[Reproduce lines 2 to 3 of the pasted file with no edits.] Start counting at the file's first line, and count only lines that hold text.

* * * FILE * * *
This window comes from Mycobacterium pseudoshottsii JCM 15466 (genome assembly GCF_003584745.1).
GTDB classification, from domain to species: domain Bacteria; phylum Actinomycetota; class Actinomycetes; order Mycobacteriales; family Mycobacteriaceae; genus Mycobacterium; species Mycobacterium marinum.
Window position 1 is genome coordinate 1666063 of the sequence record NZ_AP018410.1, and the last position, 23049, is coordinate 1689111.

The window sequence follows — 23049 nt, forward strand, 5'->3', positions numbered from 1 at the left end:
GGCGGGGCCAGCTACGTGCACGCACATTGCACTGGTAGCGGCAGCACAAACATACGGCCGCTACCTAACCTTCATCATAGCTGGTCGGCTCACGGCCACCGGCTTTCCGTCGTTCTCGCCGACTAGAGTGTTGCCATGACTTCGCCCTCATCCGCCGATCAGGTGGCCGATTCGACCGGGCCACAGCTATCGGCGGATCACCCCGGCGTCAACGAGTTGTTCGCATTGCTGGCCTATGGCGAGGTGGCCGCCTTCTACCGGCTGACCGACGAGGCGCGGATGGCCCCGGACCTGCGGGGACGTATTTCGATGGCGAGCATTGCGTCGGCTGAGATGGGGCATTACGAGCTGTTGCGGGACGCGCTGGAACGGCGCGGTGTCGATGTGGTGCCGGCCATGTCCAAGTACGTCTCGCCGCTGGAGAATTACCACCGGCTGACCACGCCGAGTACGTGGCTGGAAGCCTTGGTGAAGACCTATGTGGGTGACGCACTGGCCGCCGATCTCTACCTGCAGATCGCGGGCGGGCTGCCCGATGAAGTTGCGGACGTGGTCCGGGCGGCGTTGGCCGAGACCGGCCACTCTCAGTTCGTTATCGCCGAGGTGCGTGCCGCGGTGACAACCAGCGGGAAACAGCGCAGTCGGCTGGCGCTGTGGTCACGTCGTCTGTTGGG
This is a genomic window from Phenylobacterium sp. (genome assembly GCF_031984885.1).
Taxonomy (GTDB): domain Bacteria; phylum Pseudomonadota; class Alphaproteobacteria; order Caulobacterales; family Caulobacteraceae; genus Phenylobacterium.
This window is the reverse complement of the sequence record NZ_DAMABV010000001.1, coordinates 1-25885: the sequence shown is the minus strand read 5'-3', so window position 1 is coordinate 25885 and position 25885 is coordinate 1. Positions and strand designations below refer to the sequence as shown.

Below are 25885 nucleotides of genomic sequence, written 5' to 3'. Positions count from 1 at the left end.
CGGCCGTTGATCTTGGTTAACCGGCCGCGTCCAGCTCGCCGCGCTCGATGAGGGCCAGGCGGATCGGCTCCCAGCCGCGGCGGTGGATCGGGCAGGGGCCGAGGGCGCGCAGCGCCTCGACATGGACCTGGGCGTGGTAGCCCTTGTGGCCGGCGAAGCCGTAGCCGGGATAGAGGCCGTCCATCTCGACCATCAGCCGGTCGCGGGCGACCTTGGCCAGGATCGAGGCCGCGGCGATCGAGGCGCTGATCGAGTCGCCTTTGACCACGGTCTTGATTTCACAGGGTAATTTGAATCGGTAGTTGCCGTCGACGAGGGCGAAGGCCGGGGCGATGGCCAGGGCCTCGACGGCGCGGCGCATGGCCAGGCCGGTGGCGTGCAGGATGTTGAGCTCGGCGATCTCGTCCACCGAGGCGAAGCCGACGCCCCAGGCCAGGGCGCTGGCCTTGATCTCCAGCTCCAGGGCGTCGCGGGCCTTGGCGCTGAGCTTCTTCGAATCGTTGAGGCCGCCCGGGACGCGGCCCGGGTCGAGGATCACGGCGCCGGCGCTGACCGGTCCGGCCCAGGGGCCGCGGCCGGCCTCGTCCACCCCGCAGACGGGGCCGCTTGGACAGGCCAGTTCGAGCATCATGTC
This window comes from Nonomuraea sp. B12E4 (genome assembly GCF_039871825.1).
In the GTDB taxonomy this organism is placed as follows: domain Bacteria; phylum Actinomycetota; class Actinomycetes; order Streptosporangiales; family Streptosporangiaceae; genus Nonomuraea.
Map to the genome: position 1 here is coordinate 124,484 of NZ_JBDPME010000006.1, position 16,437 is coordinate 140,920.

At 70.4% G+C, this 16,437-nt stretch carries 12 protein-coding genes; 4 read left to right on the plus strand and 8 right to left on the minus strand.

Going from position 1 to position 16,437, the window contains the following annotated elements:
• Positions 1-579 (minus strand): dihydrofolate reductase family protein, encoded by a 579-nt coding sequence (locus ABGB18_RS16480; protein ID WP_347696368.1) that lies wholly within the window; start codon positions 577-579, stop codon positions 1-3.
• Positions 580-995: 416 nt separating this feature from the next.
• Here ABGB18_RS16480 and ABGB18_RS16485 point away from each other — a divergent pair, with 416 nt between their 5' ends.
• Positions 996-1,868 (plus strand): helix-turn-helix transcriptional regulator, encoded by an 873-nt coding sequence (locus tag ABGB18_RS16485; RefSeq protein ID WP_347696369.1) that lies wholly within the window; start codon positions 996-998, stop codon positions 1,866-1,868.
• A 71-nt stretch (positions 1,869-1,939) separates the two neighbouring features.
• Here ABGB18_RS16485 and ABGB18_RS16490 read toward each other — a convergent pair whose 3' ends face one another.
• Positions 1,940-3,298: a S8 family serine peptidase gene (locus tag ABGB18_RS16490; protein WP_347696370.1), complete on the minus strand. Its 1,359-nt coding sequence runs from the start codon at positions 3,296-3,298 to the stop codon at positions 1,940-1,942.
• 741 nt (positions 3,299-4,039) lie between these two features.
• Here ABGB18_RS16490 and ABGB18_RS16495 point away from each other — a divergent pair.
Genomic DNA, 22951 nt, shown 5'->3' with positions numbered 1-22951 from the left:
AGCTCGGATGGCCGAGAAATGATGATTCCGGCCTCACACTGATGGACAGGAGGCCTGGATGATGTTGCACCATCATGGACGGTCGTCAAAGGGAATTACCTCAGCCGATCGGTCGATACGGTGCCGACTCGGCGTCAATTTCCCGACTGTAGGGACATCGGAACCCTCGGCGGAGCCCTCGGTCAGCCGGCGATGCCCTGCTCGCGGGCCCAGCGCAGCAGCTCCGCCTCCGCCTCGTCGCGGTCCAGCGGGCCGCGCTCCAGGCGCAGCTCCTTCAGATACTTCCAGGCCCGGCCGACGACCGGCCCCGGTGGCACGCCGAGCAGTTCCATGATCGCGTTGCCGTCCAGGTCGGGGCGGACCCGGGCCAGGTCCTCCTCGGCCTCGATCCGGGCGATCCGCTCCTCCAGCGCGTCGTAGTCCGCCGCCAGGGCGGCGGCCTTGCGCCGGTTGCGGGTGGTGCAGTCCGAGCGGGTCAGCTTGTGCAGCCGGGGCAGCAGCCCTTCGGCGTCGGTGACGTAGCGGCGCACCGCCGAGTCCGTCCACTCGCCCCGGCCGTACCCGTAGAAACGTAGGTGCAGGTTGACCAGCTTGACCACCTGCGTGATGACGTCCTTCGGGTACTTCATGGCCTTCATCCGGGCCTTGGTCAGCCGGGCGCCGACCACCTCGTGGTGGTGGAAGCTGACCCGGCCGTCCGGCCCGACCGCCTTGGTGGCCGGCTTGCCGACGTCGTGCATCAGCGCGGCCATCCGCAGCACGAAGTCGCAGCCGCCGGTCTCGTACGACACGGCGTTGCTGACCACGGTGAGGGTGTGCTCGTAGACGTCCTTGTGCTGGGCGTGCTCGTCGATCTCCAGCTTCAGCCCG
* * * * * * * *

GTDB classification, from domain to species: domain Bacteria; phylum Actinomycetota; class Actinomycetes; order Mycobacteriales; family Mycobacteriaceae; genus Mycobacterium; species Mycobacterium marinum.
Window position 1 is genome coordinate 1666063 of the sequence record NZ_AP018410.1, and the last position, 23049, is coordinate 1689111.